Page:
Scott: Clint Eastwood ends Unforgiven with a nod to “Sergio and Don,” Sergio Leone and Don Siegel, the directors who made him a Western and action icon. The film that precedes that acknowledgment reveals their influence in many ways, from the terrible mythos that surrounds Eastwood’s character to the way he stages scenes to enhance his stature and power. David Peoples’ original screenplay sat around for years before Eastwood felt the time was right to make Unforgiven, and one of the striking things about the film is how perfect Eastwood’s instincts were in that respect. He was too old to play Dirty Harry or The Man With No Name again, but not too old to command fear—a lion in winter, perhaps, but still with a dormant roar. His William Munny is presented with all the fearsome grandeur of Eastwood’s characters in Leone and Siegel’s movies, but we now see him through a different lens, and can take stock of the damage his gunslinger has done—and what kind of man it takes to do that damage.
Unforgiven could be labelled a revisionist Western, but it slips the definition a little. This isn’t genre commentary of the sort we’d seen in The Wild Bunch or McCabe & Mrs. Miller, but a more reflective Western made in a classical style. Eastwood is famous for a grip-it-and-rip-it shooting style that’s antithetical to hundred-take types like Stanley Kubrick, and though Jack Green’s photography is breathtakingly composed at times, the film has a modest, unfussy craft that’s some distance from a director like Leone. Given a wonderful script, Eastwood doesn’t feel the need to be too stylistically emphatic, save for the film’s most important moments, like the scene where he and the Schofield Kid wait for their bounty in the barren hills outside town, or the final bloody showdown at Greeley’s, which plays with the noir lighting scheme Eastwood evoked to more extensive effect later in Million Dollar Baby. It’s an impeccable piece of direction, often invisibly so.
Noel: A lot of the credit for Unforgiven’s style goes to production designer Henry Bumstead, who built the town of Big Whiskey and the surrounding farms, resisting the urge to clutter up the landscape. When I think about Unforgiven, what I remember is the emptiness. Will Munny and his kids look so isolated out there on the Wyoming plains, with their pigs and their muddy shack. Even in Big Whiskey, the population is low and the people are detached from civilization, which is how Little Bill is able to rule with such an iron fist. I think one of the reasons so many scenes and lines in Unforgiven are so memorable is because of the minimal locations and small cast. Eastwood never loses the thread of the story or the theme; he keeps it at the center of everything, with few distractions.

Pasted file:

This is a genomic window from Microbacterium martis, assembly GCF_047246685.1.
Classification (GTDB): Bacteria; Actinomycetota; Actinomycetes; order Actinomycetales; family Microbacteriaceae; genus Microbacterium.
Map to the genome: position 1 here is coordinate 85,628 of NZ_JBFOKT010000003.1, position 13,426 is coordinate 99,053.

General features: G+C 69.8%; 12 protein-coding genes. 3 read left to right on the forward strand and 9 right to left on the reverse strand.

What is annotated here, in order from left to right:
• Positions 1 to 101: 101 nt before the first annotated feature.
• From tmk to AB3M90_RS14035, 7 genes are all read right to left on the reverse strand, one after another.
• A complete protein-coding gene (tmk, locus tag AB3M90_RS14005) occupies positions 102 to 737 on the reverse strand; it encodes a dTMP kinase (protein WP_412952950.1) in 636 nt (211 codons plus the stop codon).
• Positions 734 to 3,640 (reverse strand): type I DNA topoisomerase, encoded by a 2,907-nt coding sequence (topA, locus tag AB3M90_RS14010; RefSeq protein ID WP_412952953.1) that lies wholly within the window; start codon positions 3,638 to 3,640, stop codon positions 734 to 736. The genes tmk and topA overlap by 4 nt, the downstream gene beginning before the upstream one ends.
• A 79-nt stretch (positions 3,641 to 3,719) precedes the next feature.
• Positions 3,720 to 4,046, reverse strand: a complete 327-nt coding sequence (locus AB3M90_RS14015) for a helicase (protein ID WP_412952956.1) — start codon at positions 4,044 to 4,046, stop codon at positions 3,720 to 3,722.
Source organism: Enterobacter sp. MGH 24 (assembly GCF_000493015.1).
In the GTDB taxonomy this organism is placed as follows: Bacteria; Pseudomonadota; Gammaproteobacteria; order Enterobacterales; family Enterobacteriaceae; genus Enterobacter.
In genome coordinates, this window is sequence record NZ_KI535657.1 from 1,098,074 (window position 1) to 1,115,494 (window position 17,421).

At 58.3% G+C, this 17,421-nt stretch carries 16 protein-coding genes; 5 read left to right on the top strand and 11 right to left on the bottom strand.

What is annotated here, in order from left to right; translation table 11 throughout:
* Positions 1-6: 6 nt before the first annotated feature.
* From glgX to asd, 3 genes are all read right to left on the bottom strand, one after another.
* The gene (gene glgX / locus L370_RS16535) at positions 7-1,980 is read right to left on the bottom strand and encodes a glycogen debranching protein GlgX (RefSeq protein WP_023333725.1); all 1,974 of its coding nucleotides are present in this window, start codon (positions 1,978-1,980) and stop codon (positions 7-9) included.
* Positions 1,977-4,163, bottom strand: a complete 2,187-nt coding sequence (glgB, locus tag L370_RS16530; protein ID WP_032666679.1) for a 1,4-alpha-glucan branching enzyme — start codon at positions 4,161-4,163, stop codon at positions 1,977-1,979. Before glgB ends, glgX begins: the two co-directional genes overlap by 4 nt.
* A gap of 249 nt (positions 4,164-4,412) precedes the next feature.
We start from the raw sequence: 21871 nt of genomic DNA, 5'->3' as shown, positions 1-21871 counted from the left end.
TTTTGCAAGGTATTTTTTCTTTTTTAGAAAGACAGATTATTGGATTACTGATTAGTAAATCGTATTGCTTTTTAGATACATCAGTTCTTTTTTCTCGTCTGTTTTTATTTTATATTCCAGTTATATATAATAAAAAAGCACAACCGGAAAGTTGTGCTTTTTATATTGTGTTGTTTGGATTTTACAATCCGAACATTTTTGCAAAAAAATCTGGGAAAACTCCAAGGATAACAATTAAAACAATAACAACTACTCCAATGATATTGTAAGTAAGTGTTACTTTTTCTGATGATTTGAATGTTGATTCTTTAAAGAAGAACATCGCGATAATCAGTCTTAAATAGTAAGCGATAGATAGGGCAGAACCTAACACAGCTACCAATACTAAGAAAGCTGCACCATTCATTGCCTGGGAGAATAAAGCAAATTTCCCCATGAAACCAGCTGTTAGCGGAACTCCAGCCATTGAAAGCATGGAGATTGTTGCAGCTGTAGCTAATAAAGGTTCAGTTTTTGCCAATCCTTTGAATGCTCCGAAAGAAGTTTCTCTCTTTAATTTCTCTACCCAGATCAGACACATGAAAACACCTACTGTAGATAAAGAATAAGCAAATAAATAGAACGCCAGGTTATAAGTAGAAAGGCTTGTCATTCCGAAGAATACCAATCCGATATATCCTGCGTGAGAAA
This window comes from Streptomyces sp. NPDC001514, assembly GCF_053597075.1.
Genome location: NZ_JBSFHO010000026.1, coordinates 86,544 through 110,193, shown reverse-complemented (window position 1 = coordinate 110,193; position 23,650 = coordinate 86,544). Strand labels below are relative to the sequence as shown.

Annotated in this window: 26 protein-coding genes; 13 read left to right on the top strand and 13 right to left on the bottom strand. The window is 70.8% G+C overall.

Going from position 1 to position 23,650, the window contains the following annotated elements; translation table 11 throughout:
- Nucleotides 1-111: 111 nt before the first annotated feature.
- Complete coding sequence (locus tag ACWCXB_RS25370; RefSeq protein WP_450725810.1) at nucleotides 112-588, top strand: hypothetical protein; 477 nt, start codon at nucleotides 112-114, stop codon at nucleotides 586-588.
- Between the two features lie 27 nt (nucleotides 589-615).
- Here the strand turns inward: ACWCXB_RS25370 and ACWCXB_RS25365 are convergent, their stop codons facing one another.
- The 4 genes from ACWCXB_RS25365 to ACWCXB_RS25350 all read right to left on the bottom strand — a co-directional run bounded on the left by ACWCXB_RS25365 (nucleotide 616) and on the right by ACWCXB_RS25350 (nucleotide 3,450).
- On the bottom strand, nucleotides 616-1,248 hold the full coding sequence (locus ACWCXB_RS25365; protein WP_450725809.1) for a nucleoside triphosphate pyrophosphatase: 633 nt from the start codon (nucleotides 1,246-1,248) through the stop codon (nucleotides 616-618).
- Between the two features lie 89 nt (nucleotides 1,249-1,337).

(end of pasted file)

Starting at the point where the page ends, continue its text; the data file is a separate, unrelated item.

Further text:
Keith: To loop back to some of Scott’s comments, I don’t think this film would have been possible without the revisionist Westerns of the late 1960s and 1970s, but I don’t think it should be lumped in with them, either. In many ways, it’s closer to something like 1943’s The Ox-Bow Incident, where there’s a central moral and ethical question, but with a lot more moral ambiguity, and no real answer at the end of it all. It looks like a film from 1992 in the sense that Green doesn’t try to make it look like the product of an earlier era, and the production design is very much of the cluttered, dingy manner in which the West has usually been portrayed since Sam Peckinpah. But it’s shot, as you say, with a classical craftsmanship. It feels like a movie out of time and of every time, which suits it.
Nathan: The artistry in Unforgiven is understated to the point of invisibility. Though gorgeous, the individual elements of the film’s style never call attention to themselves the way Ennio Morricone’s score might in a Leone film. Everything serves the emotions of the stories and the characters. Even Gene Hackman’s Academy Award-winning supporting performance as a terrifying figure of corrupt authority is fundamentally understated. He doesn’t need to yell or gesticulate to make an explosive impact. Nor does the film.